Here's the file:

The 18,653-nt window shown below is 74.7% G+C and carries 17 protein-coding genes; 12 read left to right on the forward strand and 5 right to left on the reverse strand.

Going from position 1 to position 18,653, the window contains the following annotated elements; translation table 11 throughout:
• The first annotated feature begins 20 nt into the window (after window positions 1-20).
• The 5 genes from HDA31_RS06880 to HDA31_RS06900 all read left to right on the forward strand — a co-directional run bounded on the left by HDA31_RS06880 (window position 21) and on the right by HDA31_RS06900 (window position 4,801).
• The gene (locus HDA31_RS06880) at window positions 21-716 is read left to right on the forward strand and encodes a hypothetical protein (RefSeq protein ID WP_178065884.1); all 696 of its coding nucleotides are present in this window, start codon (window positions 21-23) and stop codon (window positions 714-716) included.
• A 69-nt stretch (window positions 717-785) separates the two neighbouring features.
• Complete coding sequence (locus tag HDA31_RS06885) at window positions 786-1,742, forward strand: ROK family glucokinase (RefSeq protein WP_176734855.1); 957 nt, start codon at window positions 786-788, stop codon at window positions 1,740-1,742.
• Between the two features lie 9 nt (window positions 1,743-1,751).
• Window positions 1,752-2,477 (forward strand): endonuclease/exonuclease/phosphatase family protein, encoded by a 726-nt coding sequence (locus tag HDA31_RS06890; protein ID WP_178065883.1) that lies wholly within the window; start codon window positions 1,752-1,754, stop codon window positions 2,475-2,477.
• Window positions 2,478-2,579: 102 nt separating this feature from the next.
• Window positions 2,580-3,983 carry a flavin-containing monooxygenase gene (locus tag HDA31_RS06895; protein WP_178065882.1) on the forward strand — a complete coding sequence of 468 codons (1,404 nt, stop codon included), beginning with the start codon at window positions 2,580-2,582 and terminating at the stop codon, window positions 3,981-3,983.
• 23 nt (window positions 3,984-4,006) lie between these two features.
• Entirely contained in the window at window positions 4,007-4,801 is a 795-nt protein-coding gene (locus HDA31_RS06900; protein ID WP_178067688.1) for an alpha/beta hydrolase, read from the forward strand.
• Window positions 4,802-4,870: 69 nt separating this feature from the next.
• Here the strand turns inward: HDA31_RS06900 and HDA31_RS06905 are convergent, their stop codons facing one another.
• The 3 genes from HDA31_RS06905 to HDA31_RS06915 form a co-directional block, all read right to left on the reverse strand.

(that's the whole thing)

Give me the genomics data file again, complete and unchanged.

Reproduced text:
The 18,653-nt window shown below is 74.7% G+C and carries 17 protein-coding genes; 12 read left to right on the forward strand and 5 right to left on the reverse strand.

Going from position 1 to position 18,653, the window contains the following annotated elements; translation table 11 throughout:
• The first annotated feature begins 20 nt into the window (after window positions 1-20).
• The 5 genes from HDA31_RS06880 to HDA31_RS06900 all read left to right on the forward strand — a co-directional run bounded on the left by HDA31_RS06880 (window position 21) and on the right by HDA31_RS06900 (window position 4,801).
• The gene (locus HDA31_RS06880) at window positions 21-716 is read left to right on the forward strand and encodes a hypothetical protein (RefSeq protein ID WP_178065884.1); all 696 of its coding nucleotides are present in this window, start codon (window positions 21-23) and stop codon (window positions 714-716) included.
• A 69-nt stretch (window positions 717-785) separates the two neighbouring features.
• Complete coding sequence (locus tag HDA31_RS06885) at window positions 786-1,742, forward strand: ROK family glucokinase (RefSeq protein WP_176734855.1); 957 nt, start codon at window positions 786-788, stop codon at window positions 1,740-1,742.
• Between the two features lie 9 nt (window positions 1,743-1,751).
• Window positions 1,752-2,477 (forward strand): endonuclease/exonuclease/phosphatase family protein, encoded by a 726-nt coding sequence (locus tag HDA31_RS06890; protein ID WP_178065883.1) that lies wholly within the window; start codon window positions 1,752-1,754, stop codon window positions 2,475-2,477.
• Window positions 2,478-2,579: 102 nt separating this feature from the next.
• Window positions 2,580-3,983 carry a flavin-containing monooxygenase gene (locus tag HDA31_RS06895; protein WP_178065882.1) on the forward strand — a complete coding sequence of 468 codons (1,404 nt, stop codon included), beginning with the start codon at window positions 2,580-2,582 and terminating at the stop codon, window positions 3,981-3,983.
• 23 nt (window positions 3,984-4,006) lie between these two features.
• Entirely contained in the window at window positions 4,007-4,801 is a 795-nt protein-coding gene (locus HDA31_RS06900; protein ID WP_178067688.1) for an alpha/beta hydrolase, read from the forward strand.
• Window positions 4,802-4,870: 69 nt separating this feature from the next.
• Here the strand turns inward: HDA31_RS06900 and HDA31_RS06905 are convergent, their stop codons facing one another.
• The 3 genes from HDA31_RS06905 to HDA31_RS06915 form a co-directional block, all read right to left on the reverse strand.